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Vacuolar Myelinopathy (VM) Research by Dr. Susan Wilde

Members of the lab stands next to Warnell's turtle pond

Vacuolar Myelinopathy (VM) is the most significant unknown cause of eagle mortality in the history of the United States.


Vacuolar Myelinopathy, formerly known as Avian Vacuolar Myelinopathy (AVM), is a neurological disease affecting birds of prey, waterfowl, amphibians, reptiles, fishes, and potentially mammals in the Southeastern United States. VM is caused by Aetokthonotoxin, produced by the Aetokthonos hydrillicola cyanobacterium. Cyanobacteria are primarily found on Hydrilla (Hydrilla verticillata). This is an ongoing issue for wildlife associated with our southeastern U.S. reservoirs.

This web page is designed to bring research conducted by various federal and state agencies and universities into one location to update states already affected by VM bird deaths and encourage lake managers in other locations to observe their reservoirs for disease potential.


The disease was first documented in the winter of 1994-1995 at DeGray Lake, Arkansas, and has since been confirmed in four additional states: Texas, Georgia, North Carolina, and South Carolina. VM is responsible for the death of more than 100 bald eagles and thousands of coots. Necropsies of the birds revealed lesions in the white matter of the brain.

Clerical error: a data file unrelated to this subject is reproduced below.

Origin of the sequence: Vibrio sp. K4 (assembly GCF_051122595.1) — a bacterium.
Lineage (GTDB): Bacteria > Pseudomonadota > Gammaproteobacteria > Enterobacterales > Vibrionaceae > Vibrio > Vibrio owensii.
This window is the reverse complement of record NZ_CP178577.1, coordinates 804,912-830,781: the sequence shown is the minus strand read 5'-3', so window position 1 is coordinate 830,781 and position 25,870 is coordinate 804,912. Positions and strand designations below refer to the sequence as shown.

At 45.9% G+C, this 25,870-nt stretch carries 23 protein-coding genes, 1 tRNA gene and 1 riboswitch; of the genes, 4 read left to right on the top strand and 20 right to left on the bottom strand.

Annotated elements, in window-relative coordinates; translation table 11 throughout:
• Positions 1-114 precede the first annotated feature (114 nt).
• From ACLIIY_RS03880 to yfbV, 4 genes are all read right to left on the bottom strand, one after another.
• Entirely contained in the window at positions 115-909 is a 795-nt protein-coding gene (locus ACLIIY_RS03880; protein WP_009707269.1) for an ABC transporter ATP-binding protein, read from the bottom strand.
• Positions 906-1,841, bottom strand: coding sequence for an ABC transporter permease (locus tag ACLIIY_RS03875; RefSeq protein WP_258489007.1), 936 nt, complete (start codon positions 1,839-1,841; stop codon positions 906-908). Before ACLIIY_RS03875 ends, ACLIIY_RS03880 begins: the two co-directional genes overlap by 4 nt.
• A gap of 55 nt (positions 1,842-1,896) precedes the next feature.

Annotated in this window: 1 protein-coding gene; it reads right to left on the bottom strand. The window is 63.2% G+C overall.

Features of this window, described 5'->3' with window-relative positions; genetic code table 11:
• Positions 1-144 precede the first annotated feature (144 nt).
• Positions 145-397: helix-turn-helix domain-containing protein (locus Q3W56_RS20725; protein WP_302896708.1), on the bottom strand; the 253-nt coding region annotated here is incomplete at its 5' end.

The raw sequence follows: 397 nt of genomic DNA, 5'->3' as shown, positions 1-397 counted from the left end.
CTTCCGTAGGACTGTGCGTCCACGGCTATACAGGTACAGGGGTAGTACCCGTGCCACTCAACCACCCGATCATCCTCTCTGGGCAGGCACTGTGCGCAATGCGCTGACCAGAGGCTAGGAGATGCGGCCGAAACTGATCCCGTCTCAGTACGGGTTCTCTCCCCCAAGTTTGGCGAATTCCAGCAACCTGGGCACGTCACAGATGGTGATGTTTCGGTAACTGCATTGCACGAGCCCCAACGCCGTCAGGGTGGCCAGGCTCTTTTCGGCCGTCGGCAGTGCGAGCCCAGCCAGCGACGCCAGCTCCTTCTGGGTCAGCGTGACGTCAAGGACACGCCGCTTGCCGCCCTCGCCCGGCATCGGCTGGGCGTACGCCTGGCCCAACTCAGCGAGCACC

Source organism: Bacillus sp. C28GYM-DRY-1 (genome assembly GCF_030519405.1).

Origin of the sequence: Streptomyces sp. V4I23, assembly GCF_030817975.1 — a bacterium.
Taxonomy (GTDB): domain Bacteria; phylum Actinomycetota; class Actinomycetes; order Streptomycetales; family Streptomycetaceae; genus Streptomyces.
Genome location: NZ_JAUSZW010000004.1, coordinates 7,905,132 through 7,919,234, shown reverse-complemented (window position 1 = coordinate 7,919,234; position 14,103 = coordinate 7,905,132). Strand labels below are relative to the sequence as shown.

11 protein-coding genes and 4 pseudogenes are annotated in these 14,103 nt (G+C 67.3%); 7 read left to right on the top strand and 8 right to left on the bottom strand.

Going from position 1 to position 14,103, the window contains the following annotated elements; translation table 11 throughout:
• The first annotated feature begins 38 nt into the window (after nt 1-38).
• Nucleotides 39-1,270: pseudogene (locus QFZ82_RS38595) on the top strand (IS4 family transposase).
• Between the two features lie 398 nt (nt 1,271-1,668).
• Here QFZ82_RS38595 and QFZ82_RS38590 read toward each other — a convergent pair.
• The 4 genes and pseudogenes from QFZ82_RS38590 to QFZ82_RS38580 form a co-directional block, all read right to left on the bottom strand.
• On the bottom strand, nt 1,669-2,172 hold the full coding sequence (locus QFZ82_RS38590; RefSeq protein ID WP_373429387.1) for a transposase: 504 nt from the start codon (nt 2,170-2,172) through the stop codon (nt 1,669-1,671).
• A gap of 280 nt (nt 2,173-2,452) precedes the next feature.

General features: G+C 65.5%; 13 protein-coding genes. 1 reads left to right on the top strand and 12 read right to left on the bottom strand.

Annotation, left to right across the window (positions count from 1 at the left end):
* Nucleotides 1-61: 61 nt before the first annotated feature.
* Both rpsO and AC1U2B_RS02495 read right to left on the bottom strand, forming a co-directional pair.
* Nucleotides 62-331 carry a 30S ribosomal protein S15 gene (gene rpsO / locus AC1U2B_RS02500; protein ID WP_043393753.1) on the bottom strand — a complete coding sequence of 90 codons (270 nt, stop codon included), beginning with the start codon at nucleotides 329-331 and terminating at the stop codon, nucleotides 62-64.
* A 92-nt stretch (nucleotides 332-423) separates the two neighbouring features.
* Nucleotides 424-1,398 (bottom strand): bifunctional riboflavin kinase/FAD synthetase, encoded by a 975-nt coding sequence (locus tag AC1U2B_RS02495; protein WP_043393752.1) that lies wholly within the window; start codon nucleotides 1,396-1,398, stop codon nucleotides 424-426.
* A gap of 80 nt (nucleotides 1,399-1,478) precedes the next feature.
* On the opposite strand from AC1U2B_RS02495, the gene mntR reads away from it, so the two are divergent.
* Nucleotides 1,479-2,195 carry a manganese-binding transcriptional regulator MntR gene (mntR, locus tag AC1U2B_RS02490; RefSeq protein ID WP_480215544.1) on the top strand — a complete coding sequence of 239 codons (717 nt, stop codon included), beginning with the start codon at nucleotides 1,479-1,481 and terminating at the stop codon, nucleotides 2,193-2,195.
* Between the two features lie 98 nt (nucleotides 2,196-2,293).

What we know

After several potential sources of VM were ruled out, including sediment and water pollution, researchers focused on harmful cyanobacterial blooms In the reservoirs where VM bird deaths have occurred.

There is very little cyanobacteria growing freely in the water column, but invasive aquatic plants are abundant. These aquatic plants harbor epiphytic cyanobacteria of several species. Coordinated efforts, which included federal agencies, several local agencies and universities, ultimately led to the discovery of the novel cyanobacteria, A. hydrillicola as the cause of VM.

A. hydrillicola produces two toxins, a neurotoxin and a cytotoxin.

  • The neurotoxin, now known as aetokthonotoxin, was discovered using a combination of bioassays and high-pressure liquid chromatography. These studies revealed that aetokthonotoxin is the brominated neurotoxin responsible for VM.
  • The properties of this cytotoxin, and their potential role in VM, are currently being investigated.

Aetokthonotoxin can be transferred through the food chain. Waterfowl, amphibians, fish, or snails that consume A. hydrillicola can pass the toxin to tertiary consumers like bald eagles and red-tailed hawks. Both primary consumers and tertiary consumers can develop VM. Several species from a wide variety of genera can develop VM, but further research is needed to determine if mammals are susceptible to aetokthonotoxin.

Distribution map of suitable A. hydrillicola habitat



Wood duck surveillance

A wood duck box on the side of a lakeFor the study, we plan to use game cameras, I-buttons, water quality sensors, and water /hydrilla/prey/eggs/adult collections to monitor wood ducks in control sites with no history of vacuolar myelinopathy and locations with VM in wildlife. All the GADNR wood duck boxes are already in the ArcGIS system, and we will contribute additional site-specific assessments to test our hypothesis that AETX could influence not only nesting success but also present a risk to hunters consuming these adults.  We will determine contamination levels in wood duck eggs, dead hatchlings (from unsuccessful nests), and adult tissues from control vs. VM locations.